July 18, 2005
I stopped looking out for news on the art fair front after the big weekend hit back in May (though somewhere I still have a half-written post on NOVA I ought to spew out one of these days...). So I can't say how long this has been out there but, via a post to the Other Group, I see that—their seven-year contract at Navy Pier and "participants' enthusiasm" notwithstanding—Chicago Contemporary & Classic looks to be officially throwing in the towel.
Given barely even tepid support from local galleries, totally anemic attendence (by all accounts) and generally dismal reviews all around, this is entirely unsurprising. And, really, it just wasn't a great show.
They do leave the door open for a return in the event of finding new dates at a new location, but it doesn't appear that they expect any such news to be terribly imminent:
The directors wish to thank everyone who supported Chicago Contemporary & Classic from April 29–May 2, 2005. In spite of the show's success and the participants' enthusiasm, our supporters have advised us to suspend production of the second edition of CC&C. We had hoped to find ourselves in a scenario where two shows could co-exist and collaborate where necessary, but the galleries have made it clear that only one show should take place at a time. We sought a different time of year that would work for everyone involved, but, unfortunately, no other dates are currently available.
We are researching other venues in other locations, so please contact us if you wish to be apprised of any new developments.
To be fair to CC&C, this spring didn't exactly present ideal conditions for launching a new fair in Chicago. Though treading water themselves (Thomas Blackman has called this year's fair a mere "prototype" for its future), Art Chicago still had the clear leg up in terms of location and track record (such that it is).
And you may recall that late April/early May wasn't really Thomas Blackman Associates' top choice in dates either. They had originally hoped to hold their revamped fair mid-summer, but had to settle for the icy side of spring for lack of available dates. (Staging it in Grant Park at the height of festival season is bound to be the sort of thing that requires the 'support' of some civic sponsor, not to mention a bit of lead time.)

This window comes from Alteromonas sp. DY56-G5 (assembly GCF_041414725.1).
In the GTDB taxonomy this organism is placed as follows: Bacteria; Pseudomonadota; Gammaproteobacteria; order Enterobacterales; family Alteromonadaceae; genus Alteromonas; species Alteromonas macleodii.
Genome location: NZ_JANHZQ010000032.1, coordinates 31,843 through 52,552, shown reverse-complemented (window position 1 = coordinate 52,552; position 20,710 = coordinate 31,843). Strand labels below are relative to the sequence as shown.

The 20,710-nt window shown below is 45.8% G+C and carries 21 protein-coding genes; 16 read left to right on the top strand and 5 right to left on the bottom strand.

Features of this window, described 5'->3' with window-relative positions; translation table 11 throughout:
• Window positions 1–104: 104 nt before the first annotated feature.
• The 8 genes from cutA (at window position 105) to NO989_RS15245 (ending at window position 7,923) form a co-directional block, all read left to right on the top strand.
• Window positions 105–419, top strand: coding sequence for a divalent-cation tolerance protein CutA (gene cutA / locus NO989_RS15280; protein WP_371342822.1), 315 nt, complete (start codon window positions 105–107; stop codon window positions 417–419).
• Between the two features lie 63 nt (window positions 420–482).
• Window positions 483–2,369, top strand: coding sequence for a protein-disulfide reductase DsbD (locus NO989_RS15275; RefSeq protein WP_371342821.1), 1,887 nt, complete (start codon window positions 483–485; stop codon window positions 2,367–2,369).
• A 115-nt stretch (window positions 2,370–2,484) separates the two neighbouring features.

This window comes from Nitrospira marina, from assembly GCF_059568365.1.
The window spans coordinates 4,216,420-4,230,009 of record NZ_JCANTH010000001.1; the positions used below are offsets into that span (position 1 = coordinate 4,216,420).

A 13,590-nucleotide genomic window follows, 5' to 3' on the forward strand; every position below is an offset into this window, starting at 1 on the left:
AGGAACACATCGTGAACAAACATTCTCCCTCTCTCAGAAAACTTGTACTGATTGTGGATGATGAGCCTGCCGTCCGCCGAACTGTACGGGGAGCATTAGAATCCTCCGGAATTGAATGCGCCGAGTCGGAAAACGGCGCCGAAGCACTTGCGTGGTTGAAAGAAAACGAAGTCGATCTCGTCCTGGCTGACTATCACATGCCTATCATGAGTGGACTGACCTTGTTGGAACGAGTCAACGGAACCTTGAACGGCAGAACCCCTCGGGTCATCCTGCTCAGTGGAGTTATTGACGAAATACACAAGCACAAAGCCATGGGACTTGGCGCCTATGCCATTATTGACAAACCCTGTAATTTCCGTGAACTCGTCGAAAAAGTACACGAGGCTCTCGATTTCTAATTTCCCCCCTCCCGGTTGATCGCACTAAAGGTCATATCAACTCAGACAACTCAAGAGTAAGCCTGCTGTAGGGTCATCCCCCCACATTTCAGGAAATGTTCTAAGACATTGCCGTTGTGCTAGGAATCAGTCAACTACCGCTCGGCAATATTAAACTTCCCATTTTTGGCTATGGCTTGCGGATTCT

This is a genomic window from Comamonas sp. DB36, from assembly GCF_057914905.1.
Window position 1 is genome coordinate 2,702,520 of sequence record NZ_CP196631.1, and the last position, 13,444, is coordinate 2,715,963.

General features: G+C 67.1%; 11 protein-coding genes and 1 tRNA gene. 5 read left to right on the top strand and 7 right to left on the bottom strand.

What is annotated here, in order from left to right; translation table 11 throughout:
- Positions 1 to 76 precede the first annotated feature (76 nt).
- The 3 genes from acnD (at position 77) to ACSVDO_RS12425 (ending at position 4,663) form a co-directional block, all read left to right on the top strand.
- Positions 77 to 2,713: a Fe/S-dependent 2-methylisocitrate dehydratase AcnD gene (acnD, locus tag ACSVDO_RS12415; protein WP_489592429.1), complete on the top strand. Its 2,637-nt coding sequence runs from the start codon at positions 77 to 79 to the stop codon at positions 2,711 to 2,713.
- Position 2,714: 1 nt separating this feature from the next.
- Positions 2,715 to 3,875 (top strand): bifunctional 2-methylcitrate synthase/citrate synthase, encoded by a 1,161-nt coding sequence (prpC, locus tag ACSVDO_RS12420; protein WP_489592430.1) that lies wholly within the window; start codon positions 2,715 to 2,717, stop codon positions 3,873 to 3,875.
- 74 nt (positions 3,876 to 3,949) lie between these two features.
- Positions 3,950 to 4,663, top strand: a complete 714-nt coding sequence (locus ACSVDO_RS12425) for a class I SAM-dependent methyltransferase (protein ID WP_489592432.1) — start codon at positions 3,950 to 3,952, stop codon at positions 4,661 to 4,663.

Both fairs, then, were held as the spring auction season was getting ready to launch out east and, although some expected the prospect of all-out war to garner Chicago a surfeit of art world attention, it looked to me like the weekend passed almost without notice.
CC&C also felt the squeeze on the antiques side of things (and their promised antiques component barely materialized in the end), facing competition from the Chicago Antiques Fair down the road at the Merchandise Mart, while a major concurrent antiques fair on the west coast was the stated reason for Leslie Hindman's parting ways with the production.
Ultimately, should Pfingsten Publishing try to mount a revival of CC&C at a new location, in 2007 or whenever, more power to them. But here's hoping that 2005 will at least prove to have been the final nail in the coffin of McPier's plans for an art fair in the tourist circus that Navy Pier has become.
"Art Fair Fallout"
Posted by Dan at 07:30 PM
Chicago Antiques Fair
Chicago Contemporary & Classic
Chicago Park District: Grant Park
Chicagoist: Navy Pier Rocks Chicago Tourism List
Iconoduel: A Discouraging Art Fair Digest
Iconoduel: Fair Thee Well
Iconoduel: Pfingsten Demands Satisfaction
Iconoduel: Working Up a Head of Steam—The Park vs the Pier: the Participants Revealed
Metropolitan Pier and Exposition Authority
NOVA Young Art Fair
Other Group: 2611
Pfingsten Publishing, LLC
Wikipedia: Chicago City Council
Wikipedia: Richard M. Daley